Herefordshire was divided into parishes about 1000 years ago. These parishes range from very small to quite large and each
has its own church. The Avenbury Parish, a medium size parish in Herefordshire and one important to our ancestors, was a
little over 3,100 acres (an area of less than 5 square miles) in 1840. Until the early 1800s life was mainly run at the Parish
level, with the Church or Parish Vestry providing most services we now take for granted from the state, such as the relief
of poverty and the registration of vital records. During the 1800s, with established religion fading in importance to peoples
lives, the state gradually took over such functions.
The parishes had geographically defined borders and the lands within the parish paid a tithe, originally 10 per cent of produce,
commuted in the late 1830s to early 1840s to a rent charge fixed by the average price of corn (the word "corn" is
a generic term in England that covers wheat, barley, oats, rye and various other cereals so the average price of all cereals
was used), to support the church. The tithe apportionment maps and schedules, whereby every farm, field, and cottage is measured
and the owners, tenants and occupants recorded in order to determine the amount of tithe owed, are useful records for researchers.
The clergy within each parish kept records, called Parish Registers and Bishop's Transcripts, of the baptisms, marriages,
and deaths of people living within its boundaries. Of these records, the Parish Registers are the most complete.
The parishes that played a part in Thomas and Ann Watkins Morgan's early years in England were: Bromyard, Little Cowarne,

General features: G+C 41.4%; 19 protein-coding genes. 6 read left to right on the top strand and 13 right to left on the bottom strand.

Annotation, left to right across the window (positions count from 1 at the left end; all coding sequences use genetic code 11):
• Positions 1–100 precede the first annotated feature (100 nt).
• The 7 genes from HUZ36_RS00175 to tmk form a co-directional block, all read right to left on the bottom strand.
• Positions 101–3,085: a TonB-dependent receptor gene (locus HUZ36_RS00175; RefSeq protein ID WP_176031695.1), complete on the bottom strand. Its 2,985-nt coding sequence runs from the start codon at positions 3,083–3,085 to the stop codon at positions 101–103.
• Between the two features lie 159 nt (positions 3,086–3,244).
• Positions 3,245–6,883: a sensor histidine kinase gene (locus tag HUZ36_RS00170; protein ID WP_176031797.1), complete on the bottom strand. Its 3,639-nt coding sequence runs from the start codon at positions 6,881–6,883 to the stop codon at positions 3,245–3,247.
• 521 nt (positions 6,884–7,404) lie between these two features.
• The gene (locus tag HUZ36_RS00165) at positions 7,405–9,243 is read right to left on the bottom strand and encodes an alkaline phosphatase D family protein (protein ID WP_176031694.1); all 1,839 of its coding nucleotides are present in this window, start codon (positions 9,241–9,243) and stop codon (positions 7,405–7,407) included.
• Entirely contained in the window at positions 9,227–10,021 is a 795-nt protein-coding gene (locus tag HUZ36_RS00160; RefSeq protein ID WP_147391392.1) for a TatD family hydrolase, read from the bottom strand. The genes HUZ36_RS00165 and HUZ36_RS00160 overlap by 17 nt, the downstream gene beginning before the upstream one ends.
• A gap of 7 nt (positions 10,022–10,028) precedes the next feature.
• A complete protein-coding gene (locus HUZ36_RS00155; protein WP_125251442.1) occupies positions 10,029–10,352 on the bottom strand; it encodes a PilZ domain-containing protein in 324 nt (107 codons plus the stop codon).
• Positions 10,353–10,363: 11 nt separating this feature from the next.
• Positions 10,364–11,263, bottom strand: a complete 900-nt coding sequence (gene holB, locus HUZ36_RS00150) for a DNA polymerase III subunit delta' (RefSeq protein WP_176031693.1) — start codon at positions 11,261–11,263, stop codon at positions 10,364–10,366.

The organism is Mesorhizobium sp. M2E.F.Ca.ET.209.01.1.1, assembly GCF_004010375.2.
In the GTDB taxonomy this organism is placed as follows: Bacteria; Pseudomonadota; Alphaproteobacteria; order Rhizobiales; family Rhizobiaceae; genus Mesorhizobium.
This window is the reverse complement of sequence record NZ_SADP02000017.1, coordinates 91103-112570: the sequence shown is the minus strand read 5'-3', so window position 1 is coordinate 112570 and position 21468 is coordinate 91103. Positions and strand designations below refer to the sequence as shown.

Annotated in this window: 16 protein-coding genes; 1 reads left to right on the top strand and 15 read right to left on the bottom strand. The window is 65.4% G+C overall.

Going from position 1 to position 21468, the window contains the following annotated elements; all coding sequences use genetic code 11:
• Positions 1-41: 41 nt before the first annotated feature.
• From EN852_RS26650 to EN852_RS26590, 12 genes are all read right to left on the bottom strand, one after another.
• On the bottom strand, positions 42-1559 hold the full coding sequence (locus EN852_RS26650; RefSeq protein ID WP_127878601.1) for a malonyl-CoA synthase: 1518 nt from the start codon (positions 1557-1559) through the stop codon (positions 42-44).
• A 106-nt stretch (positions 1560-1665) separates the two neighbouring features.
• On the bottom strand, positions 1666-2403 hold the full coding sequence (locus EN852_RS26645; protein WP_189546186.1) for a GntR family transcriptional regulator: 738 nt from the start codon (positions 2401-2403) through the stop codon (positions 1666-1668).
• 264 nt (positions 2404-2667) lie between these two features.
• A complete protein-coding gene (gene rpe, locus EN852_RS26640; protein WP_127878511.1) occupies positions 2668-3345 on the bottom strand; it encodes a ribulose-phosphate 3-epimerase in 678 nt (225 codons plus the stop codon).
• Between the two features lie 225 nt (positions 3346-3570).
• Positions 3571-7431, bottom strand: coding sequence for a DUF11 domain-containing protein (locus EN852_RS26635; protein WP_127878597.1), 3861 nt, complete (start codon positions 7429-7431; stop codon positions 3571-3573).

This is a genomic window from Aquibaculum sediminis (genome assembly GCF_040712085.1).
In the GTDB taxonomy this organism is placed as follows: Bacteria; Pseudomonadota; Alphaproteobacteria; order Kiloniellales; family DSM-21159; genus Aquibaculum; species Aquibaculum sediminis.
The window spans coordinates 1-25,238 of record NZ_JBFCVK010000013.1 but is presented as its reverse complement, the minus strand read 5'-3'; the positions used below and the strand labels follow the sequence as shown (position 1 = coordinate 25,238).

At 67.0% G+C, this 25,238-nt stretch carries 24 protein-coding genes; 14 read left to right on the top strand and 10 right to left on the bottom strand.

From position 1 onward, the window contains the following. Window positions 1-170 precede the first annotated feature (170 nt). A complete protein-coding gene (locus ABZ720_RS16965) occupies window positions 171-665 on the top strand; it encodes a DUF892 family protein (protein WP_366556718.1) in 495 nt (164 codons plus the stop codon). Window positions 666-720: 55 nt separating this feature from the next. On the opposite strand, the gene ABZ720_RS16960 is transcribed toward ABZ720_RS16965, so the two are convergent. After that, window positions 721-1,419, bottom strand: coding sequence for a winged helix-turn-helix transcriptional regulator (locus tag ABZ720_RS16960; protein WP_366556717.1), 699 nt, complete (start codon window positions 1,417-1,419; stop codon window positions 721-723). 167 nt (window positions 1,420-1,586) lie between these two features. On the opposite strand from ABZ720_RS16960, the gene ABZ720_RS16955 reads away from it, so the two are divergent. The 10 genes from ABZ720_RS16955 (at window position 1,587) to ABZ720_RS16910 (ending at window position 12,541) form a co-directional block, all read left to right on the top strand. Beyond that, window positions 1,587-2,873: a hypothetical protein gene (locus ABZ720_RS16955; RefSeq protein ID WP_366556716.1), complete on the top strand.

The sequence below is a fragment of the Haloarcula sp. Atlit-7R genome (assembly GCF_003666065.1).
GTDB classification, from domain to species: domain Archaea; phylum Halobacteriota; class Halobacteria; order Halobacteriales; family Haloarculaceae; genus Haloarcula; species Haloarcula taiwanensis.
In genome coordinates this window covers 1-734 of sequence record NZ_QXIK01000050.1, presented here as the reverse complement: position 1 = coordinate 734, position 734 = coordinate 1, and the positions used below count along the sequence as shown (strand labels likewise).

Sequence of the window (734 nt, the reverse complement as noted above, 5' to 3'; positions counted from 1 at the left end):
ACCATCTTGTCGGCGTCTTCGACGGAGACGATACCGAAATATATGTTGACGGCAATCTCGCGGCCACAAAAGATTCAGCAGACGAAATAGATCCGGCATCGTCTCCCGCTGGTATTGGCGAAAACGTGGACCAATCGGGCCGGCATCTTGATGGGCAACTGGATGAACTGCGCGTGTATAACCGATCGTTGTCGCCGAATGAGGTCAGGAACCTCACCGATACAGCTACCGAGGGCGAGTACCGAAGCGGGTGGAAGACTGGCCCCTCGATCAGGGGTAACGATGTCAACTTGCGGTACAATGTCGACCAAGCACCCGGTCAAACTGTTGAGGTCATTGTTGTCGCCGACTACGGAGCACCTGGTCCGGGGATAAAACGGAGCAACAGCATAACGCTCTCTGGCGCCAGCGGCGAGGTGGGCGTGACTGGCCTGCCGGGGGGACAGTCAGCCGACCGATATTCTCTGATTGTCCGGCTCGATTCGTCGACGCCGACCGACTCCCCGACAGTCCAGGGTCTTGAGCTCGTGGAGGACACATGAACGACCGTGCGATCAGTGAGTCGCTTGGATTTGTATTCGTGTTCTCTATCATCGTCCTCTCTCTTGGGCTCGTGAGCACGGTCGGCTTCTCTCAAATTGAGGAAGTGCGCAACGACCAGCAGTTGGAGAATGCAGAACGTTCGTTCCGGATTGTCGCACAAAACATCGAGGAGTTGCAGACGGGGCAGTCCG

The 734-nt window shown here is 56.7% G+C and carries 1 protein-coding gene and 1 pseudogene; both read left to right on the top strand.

Much Cowarne, Bishops Frome, Stoke Lacy, Avenbury, Castle Frome, and possibly some other nearby parishes.
In the 1970s the Genealogical Society of the Mormon Church began to photograph the Parish Registers and Bishop's Transcripts
in order to make them available on microfilm, providing us with invaluable, although sometimes incomplete, records of our
ancestors. However, they were not allowed to photograph the Parish Registers in Herefordshire at that time, only the Bishop's
Transcripts, from which many years are missing. They have since filmed some Parish Registers but the microfilm records for
Herefordshire are still incomplete.
When Thomas Morgan gave his place of birth as Much Cowarne, he meant the parish of Much Cowarne and not the village of Much
Cowarne. His father was a farm laborer who would have been living in a cottage on the farm where he was working, it being
a common practice of the time for farmers to provide housing for their farm labor, either with the farmer's family in the
case of single laborers, or in a cottage on the farm in the case of married laborers. In the Parish Register baptism records
the residences of people were listed as the farm where the family was living. Although Thomas lists his place of birth as
Much Cowarne in the 1851 census there is no record of his baptism in the Parish Records of Much Cowarne or any of the nearby
parishes. However, baptism records for four of his siblings, one older and three younger, are recorded in the Much Cowarne
Parish Register, providing credible evidence that Thomas was born there as well.